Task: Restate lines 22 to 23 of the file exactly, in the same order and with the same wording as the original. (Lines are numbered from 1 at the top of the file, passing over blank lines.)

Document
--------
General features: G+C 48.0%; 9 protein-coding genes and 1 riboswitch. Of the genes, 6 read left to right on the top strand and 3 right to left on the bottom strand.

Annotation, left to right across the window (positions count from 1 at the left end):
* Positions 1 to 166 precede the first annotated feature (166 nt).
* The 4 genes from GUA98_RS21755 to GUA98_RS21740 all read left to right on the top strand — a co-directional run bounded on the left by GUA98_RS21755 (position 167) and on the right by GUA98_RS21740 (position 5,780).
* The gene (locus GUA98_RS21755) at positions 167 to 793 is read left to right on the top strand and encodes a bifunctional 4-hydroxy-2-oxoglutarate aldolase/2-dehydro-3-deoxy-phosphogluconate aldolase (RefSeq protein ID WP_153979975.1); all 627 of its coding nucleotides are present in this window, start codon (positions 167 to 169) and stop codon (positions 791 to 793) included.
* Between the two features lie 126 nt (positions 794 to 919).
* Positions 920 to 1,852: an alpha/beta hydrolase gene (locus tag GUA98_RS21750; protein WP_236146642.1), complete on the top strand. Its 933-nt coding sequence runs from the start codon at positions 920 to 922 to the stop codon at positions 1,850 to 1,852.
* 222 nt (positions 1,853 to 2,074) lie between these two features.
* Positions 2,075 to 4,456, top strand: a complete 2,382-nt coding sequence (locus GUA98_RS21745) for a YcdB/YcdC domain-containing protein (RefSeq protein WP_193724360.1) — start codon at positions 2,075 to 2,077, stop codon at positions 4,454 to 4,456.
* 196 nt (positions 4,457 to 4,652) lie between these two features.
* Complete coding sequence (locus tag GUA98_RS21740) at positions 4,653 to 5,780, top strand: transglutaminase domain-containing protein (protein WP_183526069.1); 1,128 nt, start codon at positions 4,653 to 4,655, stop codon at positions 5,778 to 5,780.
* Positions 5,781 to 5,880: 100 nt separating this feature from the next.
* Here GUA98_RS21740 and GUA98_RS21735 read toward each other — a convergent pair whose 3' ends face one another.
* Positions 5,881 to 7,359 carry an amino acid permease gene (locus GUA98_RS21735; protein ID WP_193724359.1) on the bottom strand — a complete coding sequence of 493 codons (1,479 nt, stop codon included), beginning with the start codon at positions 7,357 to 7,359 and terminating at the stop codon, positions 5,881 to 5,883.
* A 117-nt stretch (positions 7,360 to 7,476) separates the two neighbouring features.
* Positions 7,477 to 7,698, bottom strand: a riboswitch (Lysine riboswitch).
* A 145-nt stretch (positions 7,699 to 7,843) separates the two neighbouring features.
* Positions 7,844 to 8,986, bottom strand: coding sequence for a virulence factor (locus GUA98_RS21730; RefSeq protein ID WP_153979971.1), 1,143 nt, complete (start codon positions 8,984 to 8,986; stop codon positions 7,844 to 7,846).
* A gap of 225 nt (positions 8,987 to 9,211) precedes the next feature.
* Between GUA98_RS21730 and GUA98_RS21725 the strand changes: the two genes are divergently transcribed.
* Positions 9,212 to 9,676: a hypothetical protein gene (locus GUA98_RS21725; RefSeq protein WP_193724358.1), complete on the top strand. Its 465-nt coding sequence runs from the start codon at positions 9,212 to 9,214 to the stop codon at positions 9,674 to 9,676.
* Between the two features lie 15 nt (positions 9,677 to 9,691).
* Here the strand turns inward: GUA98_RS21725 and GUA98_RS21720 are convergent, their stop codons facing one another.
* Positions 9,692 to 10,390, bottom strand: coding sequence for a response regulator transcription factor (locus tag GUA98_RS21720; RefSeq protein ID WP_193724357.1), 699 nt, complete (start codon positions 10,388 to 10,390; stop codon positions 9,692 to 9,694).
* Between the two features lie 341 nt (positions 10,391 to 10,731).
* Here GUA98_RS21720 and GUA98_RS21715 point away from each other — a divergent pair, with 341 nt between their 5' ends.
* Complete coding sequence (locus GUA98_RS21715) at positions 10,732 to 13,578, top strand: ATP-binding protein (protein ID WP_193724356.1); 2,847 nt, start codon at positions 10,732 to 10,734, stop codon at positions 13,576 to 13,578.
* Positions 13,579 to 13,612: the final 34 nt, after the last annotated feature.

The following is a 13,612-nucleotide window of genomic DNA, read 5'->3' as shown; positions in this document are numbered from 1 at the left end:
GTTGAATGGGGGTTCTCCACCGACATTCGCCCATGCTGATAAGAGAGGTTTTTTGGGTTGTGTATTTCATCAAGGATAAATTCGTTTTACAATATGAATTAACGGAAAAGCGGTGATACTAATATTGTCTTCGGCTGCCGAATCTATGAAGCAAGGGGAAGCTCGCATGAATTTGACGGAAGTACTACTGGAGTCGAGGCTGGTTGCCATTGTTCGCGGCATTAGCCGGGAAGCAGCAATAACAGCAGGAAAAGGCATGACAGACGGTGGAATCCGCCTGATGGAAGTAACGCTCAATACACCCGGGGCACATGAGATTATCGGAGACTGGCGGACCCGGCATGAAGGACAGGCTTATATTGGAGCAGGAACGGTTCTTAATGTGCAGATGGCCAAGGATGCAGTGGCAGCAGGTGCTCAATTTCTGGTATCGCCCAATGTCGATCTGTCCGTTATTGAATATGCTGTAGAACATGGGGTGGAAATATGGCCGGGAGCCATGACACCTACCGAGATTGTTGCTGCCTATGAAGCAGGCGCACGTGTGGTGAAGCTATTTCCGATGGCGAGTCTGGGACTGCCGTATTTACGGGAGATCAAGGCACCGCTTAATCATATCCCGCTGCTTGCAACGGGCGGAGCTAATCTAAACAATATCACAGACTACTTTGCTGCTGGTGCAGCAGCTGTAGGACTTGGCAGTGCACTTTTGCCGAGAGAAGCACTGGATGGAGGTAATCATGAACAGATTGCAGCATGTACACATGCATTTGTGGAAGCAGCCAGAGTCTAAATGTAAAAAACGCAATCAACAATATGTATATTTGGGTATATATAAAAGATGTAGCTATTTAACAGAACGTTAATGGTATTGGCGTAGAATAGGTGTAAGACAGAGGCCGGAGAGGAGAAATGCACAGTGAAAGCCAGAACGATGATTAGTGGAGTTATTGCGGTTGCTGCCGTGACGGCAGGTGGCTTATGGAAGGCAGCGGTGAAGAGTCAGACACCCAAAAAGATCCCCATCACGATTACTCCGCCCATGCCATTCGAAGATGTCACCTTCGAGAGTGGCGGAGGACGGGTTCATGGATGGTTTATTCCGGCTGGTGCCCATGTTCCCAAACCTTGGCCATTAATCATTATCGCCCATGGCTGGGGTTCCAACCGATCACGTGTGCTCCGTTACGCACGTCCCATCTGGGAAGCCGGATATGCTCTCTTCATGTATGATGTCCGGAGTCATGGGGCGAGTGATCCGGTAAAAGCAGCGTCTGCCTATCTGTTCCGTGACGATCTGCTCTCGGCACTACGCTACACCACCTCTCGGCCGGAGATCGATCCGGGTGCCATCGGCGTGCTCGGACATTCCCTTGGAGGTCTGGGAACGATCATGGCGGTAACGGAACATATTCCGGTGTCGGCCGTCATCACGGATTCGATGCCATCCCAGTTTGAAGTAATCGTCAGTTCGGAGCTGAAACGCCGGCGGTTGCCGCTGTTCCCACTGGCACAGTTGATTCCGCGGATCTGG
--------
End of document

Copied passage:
* Between the two features lie 15 nt (positions 9,677 to 9,691).
* Here the strand turns inward: GUA98_RS21725 and GUA98_RS21720 are convergent, their stop codons facing one another.